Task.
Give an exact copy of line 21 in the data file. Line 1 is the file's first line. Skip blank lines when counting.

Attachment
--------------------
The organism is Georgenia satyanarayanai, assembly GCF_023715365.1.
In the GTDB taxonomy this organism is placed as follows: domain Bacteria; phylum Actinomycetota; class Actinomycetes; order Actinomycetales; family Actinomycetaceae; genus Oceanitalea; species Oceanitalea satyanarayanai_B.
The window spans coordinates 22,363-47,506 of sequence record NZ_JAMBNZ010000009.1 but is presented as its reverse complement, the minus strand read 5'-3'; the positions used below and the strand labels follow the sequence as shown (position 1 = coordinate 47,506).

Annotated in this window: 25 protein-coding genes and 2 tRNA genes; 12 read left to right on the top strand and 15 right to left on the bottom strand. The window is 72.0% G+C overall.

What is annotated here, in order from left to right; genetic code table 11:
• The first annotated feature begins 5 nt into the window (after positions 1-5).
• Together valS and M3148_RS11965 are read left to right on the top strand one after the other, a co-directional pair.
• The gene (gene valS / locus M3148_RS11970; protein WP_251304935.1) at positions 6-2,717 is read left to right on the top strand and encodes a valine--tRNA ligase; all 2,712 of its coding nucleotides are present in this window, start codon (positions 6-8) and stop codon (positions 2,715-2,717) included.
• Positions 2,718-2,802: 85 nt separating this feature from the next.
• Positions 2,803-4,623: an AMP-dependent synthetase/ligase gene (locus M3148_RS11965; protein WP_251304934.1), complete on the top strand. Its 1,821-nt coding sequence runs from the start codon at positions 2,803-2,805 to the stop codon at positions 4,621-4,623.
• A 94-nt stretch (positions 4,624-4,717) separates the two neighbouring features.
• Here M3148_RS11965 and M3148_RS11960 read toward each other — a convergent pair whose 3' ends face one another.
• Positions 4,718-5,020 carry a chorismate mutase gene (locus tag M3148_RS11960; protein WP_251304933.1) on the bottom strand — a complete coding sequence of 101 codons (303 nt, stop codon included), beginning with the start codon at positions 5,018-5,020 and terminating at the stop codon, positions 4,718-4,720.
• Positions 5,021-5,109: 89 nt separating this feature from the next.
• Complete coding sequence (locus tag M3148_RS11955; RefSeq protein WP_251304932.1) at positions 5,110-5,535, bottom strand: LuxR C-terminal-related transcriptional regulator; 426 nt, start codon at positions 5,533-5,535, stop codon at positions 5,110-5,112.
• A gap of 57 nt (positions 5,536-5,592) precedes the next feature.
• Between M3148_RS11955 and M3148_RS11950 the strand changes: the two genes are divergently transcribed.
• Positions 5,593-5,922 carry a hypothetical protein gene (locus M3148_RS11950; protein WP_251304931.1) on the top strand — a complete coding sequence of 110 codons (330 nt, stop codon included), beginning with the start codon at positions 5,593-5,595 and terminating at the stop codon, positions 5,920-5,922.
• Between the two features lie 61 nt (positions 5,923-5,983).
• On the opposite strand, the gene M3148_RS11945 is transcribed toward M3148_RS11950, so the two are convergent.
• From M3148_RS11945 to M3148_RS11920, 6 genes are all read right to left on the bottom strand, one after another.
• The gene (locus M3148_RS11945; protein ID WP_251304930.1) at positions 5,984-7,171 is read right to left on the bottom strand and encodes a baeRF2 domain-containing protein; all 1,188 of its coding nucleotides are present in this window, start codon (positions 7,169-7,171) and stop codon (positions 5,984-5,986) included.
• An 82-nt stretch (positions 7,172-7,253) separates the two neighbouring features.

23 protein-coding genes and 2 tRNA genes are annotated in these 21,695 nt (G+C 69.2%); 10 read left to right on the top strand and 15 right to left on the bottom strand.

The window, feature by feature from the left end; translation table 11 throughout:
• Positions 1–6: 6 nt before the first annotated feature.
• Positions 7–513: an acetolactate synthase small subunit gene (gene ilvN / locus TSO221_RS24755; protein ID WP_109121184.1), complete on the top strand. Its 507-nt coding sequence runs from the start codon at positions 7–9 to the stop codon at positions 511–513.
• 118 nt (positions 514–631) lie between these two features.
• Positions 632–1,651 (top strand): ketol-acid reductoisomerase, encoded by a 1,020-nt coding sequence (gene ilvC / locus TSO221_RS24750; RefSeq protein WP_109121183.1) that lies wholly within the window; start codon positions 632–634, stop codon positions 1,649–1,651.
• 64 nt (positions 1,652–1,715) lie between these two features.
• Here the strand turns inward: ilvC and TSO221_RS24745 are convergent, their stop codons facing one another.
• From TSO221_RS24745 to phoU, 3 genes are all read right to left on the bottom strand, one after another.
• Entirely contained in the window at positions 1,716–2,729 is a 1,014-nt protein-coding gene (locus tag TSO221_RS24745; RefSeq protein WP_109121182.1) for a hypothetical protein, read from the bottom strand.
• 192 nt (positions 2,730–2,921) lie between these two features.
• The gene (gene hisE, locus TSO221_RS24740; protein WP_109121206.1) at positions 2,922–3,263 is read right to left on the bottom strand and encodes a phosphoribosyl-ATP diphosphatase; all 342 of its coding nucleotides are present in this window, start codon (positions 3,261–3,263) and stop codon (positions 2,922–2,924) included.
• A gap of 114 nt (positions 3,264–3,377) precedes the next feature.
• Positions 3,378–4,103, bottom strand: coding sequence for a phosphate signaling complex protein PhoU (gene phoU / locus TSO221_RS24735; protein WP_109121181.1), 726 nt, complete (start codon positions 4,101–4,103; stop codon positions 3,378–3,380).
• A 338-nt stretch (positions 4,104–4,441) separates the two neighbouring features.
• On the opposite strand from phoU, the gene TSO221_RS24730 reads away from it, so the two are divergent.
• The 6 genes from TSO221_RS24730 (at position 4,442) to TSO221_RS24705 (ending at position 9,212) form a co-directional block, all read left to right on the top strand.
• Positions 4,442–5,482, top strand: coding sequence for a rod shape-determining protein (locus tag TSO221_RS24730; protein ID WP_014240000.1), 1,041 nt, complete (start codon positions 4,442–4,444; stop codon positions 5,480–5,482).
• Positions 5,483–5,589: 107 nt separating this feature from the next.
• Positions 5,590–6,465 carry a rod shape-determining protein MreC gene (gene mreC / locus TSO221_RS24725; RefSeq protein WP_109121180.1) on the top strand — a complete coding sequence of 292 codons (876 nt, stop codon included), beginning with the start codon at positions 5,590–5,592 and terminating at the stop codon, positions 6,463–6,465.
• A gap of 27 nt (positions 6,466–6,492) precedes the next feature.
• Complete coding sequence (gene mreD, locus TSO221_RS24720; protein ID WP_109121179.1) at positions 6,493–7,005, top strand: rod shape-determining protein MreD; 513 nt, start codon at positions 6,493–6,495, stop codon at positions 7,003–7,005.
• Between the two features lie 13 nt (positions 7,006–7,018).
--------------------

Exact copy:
• From M3148_RS11945 to M3148_RS11920, 6 genes are all read right to left on the bottom strand, one after another.